Journal article Open Access
Naumov, Goce; Mitkoski, Aleksandar; Talevski, Hristijan; Murgoski, Aleksandar; Dumurđanov, Nikola; Beneš, Jaromír; Živaljević, Ivana; Pendić, Jugoslav; Stojanovski, Darko; Gibaja, Juan; Mazzucco, Niccolò; Hafner, Albert; Szidat, Sönke; Dimitrijević, Vesna; Stefanović, Sofija; Budilová, Krýstina; Vychronová, Michaela; Majerovičová, Tereza; Bumerl, Jiří
The research of Vrbjanska Čuka in 2017 continued those started the previous season, but resulted in much more significant data regarding stratigraphy, architecture and economy in the Neolithic, Late Classical period and Middle Age. They were enabled by the multidisciplinary approach by implementing archaeobotany, zooarchaeology, geomagnetic scanning, digital topography, geoarchaeology, photogrammetry and 3D modeling of artifacts and the environment, drone orthophotography, isotopic, radiocarbon, lipid and use-wear analyses. All these components of the research of Vrbjanska Čuka enabled a comprehensive understanding of the Neolithic settlement and the community that lived there, that was the primary aim of this project.
In regard to the stratigraphy of site, it has 5 horizons, the Neolithic ones being determined by architectural features and not by material culture. In this context, a further revision of Neolithic horizons is possible, upon extending the archaeological trench and making a detailed insight into the material culture and the architectural features that would arise. Even though ceramic vessels as the most frequent finds do not bear significant differences between Neolithic horizons in Vrbjanska Čuka, still it could be considered that, examined further, they could contribute towards an even more thorough understanding of changes of this settlement, but also within society. In this regard, radiocarbon analyses provide even a more detailed insight into the chronology of the settlement. According to the data obtained by these analyses at the University of Bern, the earliest Neolithic layers could be dated around 5900 BC. So far, this date places the site in the final phases of Early Neolithic, completely corresponding the dating of few other sites in Pelagonia.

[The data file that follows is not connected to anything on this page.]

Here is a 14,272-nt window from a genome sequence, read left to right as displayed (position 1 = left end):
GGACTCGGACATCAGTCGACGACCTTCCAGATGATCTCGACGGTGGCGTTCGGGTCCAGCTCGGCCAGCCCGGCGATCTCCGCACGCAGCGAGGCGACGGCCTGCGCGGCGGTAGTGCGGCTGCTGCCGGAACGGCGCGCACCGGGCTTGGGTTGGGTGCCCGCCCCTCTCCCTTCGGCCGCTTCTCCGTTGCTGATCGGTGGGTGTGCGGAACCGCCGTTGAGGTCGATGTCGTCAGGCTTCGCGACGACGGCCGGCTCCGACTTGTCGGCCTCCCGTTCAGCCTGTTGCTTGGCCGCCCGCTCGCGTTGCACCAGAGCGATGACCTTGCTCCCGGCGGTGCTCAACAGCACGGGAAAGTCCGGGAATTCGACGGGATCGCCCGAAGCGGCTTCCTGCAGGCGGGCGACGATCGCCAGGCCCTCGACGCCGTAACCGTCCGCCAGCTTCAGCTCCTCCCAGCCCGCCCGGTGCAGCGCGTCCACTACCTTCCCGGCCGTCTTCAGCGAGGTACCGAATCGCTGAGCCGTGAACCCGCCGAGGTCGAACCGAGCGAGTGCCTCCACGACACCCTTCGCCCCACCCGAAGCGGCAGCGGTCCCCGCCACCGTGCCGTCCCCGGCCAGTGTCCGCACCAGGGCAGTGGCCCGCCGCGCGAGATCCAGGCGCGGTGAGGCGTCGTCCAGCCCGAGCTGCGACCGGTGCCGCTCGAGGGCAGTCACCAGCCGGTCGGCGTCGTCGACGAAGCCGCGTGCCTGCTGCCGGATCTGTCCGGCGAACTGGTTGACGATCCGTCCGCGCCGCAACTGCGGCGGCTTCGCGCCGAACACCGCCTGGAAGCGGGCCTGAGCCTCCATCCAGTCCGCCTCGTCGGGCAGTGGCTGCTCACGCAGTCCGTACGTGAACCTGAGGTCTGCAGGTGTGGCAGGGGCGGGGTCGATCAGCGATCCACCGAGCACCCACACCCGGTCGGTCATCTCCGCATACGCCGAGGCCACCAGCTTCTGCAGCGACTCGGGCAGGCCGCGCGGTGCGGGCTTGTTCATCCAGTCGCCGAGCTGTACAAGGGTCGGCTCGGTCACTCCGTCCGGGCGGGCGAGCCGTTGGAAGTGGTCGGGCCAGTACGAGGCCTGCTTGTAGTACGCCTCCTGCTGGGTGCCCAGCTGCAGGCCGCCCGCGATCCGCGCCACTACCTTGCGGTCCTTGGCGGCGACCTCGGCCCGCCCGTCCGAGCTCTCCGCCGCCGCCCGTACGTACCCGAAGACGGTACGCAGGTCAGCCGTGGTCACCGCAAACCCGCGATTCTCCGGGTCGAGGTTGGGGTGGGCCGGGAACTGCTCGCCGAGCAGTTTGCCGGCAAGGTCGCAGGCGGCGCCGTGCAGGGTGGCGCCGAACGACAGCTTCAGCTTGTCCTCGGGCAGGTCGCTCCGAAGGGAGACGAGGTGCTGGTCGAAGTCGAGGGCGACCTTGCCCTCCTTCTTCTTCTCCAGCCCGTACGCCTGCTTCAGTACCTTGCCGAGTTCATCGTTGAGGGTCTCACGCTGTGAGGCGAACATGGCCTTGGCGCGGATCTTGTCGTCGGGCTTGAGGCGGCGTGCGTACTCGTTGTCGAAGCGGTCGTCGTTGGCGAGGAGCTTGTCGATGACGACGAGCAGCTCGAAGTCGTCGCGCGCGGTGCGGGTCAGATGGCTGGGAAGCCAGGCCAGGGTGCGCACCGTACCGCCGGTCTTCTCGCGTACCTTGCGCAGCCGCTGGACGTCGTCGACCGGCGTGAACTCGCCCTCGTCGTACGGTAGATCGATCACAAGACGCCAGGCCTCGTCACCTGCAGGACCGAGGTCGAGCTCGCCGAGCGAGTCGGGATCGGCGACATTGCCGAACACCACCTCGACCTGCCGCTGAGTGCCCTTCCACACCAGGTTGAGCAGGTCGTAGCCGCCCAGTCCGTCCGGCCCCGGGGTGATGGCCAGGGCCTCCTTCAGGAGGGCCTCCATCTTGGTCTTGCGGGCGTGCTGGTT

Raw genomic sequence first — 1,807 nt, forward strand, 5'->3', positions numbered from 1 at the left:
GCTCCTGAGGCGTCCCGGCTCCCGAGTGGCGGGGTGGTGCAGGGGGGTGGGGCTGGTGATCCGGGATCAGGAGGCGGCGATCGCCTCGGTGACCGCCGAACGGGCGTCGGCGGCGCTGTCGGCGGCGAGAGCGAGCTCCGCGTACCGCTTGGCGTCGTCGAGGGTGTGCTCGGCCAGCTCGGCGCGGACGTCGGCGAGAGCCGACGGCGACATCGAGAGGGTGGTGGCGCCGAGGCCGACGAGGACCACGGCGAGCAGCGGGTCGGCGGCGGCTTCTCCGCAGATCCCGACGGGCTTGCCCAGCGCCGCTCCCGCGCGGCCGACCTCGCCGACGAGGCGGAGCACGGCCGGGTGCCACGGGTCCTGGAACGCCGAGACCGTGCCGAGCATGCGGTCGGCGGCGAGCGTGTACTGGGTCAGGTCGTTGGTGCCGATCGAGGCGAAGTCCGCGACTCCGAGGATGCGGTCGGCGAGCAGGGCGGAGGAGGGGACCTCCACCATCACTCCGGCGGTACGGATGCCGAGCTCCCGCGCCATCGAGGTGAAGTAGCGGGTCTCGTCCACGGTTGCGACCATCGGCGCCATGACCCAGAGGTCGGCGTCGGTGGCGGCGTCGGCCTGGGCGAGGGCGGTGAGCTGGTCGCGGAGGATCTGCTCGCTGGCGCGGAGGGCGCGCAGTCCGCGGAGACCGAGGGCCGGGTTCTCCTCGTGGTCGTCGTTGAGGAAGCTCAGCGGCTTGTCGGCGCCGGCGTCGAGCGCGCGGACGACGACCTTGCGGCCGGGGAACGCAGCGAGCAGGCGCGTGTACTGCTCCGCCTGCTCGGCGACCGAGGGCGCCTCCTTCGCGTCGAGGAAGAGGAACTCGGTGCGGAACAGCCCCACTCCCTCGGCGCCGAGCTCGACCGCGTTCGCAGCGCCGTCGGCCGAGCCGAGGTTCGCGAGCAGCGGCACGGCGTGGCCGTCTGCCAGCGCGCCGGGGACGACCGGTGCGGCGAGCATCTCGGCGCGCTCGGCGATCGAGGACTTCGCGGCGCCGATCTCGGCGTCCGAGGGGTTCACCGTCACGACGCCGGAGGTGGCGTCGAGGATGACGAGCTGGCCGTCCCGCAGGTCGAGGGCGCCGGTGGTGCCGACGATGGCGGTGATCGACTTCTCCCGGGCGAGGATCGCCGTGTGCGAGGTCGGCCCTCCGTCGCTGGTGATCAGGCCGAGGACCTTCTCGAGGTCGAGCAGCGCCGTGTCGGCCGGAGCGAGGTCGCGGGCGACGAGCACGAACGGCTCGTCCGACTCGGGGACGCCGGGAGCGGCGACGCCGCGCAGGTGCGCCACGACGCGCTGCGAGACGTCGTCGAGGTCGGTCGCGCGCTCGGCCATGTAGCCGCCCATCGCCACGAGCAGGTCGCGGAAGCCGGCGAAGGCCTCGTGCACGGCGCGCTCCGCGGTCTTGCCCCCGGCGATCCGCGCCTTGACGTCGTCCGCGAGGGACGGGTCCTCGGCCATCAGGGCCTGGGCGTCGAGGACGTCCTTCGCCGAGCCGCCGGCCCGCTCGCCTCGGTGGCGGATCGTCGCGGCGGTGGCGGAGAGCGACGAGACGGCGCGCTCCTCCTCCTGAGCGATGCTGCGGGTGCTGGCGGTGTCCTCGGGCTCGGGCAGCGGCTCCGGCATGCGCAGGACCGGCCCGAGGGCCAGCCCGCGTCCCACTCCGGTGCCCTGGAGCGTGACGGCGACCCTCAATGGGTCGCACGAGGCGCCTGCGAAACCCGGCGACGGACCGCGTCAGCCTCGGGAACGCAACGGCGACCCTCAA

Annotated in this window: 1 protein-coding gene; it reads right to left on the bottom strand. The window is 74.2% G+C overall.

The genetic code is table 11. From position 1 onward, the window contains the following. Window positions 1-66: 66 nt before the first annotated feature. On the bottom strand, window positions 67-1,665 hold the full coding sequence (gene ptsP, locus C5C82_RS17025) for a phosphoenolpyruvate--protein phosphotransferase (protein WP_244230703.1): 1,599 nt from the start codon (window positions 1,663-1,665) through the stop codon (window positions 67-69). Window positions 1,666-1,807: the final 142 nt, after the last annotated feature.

Analyzing samples from other Neolithic horizons would determine the chronology of the remaining Neolithic phases of the settlement, which, according to the architectural features, composes of three horizons. Such a stratigraphic condition could potentially be changed, unless there is a significant divergence within material culture and dating of the remaining two horizons. However, according to the current acknowledgment, despite not having an especially high stratigraphy (about 1 meter of the total tell height), this Neolithic settlement was especially dynamic during the 6th millennia BC. The tell was actively used for several hundreds of years during the Early Neolithic, only to be deserted in the next 5 000 years until Late Classical period. According to the material culture found in Horizons IV and V, activities at this site might have continued around the 4th and 5th centuries AD, with recorded activities around the 7th and 8th centuries, and then between the 10th and the 14th centuries.